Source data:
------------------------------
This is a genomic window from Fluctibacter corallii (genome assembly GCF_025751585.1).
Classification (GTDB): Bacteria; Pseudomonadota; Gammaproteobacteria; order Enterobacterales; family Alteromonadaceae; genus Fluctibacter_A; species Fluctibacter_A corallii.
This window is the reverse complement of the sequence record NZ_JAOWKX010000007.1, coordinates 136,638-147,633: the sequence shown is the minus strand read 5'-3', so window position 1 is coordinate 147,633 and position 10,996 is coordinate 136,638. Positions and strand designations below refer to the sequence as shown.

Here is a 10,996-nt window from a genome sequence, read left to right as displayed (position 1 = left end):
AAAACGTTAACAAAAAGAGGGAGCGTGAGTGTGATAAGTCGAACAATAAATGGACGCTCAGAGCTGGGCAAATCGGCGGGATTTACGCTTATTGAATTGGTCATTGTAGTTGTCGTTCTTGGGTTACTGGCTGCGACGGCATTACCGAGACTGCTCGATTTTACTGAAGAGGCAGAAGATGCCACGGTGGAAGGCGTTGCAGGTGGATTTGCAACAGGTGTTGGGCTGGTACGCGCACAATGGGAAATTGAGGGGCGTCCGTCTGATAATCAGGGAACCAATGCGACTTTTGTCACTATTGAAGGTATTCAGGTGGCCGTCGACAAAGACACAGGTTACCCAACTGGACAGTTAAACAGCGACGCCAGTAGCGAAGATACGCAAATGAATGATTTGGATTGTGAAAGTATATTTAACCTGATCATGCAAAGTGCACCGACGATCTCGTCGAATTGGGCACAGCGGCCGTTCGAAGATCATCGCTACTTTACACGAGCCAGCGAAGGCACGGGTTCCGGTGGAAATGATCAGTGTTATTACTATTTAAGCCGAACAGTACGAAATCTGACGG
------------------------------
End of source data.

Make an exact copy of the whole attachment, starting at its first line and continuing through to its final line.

This is a genomic window from Fluctibacter corallii (genome assembly GCF_025751585.1).
Classification (GTDB): Bacteria; Pseudomonadota; Gammaproteobacteria; order Enterobacterales; family Alteromonadaceae; genus Fluctibacter_A; species Fluctibacter_A corallii.
This window is the reverse complement of the sequence record NZ_JAOWKX010000007.1, coordinates 136,638-147,633: the sequence shown is the minus strand read 5'-3', so window position 1 is coordinate 147,633 and position 10,996 is coordinate 136,638. Positions and strand designations below refer to the sequence as shown.

Here is a 10,996-nt window from a genome sequence, read left to right as displayed (position 1 = left end):
AAAACGTTAACAAAAAGAGGGAGCGTGAGTGTGATAAGTCGAACAATAAATGGACGCTCAGAGCTGGGCAAATCGGCGGGATTTACGCTTATTGAATTGGTCATTGTAGTTGTCGTTCTTGGGTTACTGGCTGCGACGGCATTACCGAGACTGCTCGATTTTACTGAAGAGGCAGAAGATGCCACGGTGGAAGGCGTTGCAGGTGGATTTGCAACAGGTGTTGGGCTGGTACGCGCACAATGGGAAATTGAGGGGCGTCCGTCTGATAATCAGGGAACCAATGCGACTTTTGTCACTATTGAAGGTATTCAGGTGGCCGTCGACAAAGACACAGGTTACCCAACTGGACAGTTAAACAGCGACGCCAGTAGCGAAGATACGCAAATGAATGATTTGGATTGTGAAAGTATATTTAACCTGATCATGCAAAGTGCACCGACGATCTCGTCGAATTGGGCACAGCGGCCGTTCGAAGATCATCGCTACTTTACACGAGCCAGCGAAGGCACGGGTTCCGGTGGAAATGATCAGTGTTATTACTATTTAAGCCGAACAGTACGAAATCTGACGG